I discovered a really cool feature of IOS that is probably common knowledge but I was never aware of.
You can perform a ping sweep of a directly connected network by pinging the broadcast or Network address.
The output is as follows :
Type escape sequence to abort.
Sending 5, 100-byte ICMP Echos to 192.168.1.255, timeout is 2 sec
Reply to request 0 from 192.168.1.19, 4 ms
Reply to request 0 from 192.168.1.59, 40 ms
Reply to request 0 from 192.168.1.57, 40 ms
Reply to request 0 from 192.168.1.56, 40 ms
This is incredibly useful for doing discovery and populating the routers ARP table after a reboot.
I was recently configuring an ASA running 8.x software to authenticate and download ACL’s for remote-access users from microsoft IAS. During my testing I changed one of the ACE’s but accidentally used incorrect syntax (tried to match a port number on an “ip” access list):
ip:inacl#100=permit ip 10.1.0.0 255.255.255.0 host 10.2.0.1 eq 3389
Which should have read
ip:inacl#100=permit tcp 10.1.0.0 255.255.255.0 host 10.2.0.1 eq 3389
The end result was that my authentication denied and I received this error on the ASA:
%ASA-3-109032: Unable to install ACL ‘AAA-user-username-ABC12345’, downloaded for user username; Error in ACE: ‘permit ip 10.1.0.0 255.255.255.0 host 10.2.0.1 eq 3389’
No biggie, fixed the syntax and tried to logon again. But then I recieved this interesting error:
%ASA-4-716023: Group <groupName> User <username> IP <x.x.x.x> Session could not be established: session limit of 2 reached.
%ASA-4-716007: Group <groupName> User <username> IP <x.x.x.x> WebVPN Unable to create session
I thought maybe I had some previous sessions still connected:
ASA# sh uauth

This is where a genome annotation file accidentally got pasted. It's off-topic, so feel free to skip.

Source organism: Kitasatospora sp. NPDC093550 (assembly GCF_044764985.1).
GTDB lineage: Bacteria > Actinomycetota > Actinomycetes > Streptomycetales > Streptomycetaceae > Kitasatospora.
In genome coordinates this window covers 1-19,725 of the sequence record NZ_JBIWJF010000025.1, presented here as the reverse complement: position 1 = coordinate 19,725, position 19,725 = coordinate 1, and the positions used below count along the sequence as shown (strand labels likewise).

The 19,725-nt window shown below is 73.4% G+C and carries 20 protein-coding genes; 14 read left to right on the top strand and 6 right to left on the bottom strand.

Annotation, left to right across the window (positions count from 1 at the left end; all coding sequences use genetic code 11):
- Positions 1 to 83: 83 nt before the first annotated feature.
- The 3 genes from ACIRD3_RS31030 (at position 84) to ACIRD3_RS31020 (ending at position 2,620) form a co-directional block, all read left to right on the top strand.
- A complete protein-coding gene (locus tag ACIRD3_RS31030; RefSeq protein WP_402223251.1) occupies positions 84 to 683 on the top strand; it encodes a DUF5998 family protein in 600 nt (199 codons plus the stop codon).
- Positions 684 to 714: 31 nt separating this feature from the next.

Current Most Seen
Authenticated Users 0 1
Authen In Progress 0 0
ASA# sh vpn-sessiondb webvpn
INFO: There are presently no active sessions of the type specified
It appears that if a SSLvpn connection fails due to an incorrectly configured downloadable ACE it locks out that session. I couldn’t find a command that would return the sessions back to the available pool and had to reload the ASA to correct it.
Now I doubt you would see this issue in a production environment but if anyone knows of a way to correct this without reloading I would love to know.
Version 8.0(2) contains a bug that involves an inconsistent interpretation of what the default command is for “crypto isakmp nat-traversal 20”. Whilst running, the device appears to have this command on by default but on boot the command is negated by default. The effect of this is nat-traversal is disabled every time you reboot the ASA.
Use a non-default keep-alive interval. I used “crypto isakmp nat-traversal 30” and the command now persists through a reboot.
Note: This issue appears to be fixed in 8.0(3) bug ID CSCsj5258.
I recieved a lesson in research first, configure second today.
I was trying to configure l2tp over IPSEC on an ASA 5510 running version 8.0(2) software and for life of me couldn’t work out why it wasn’t working. I kept getting this error every time I tried to create the tunnel: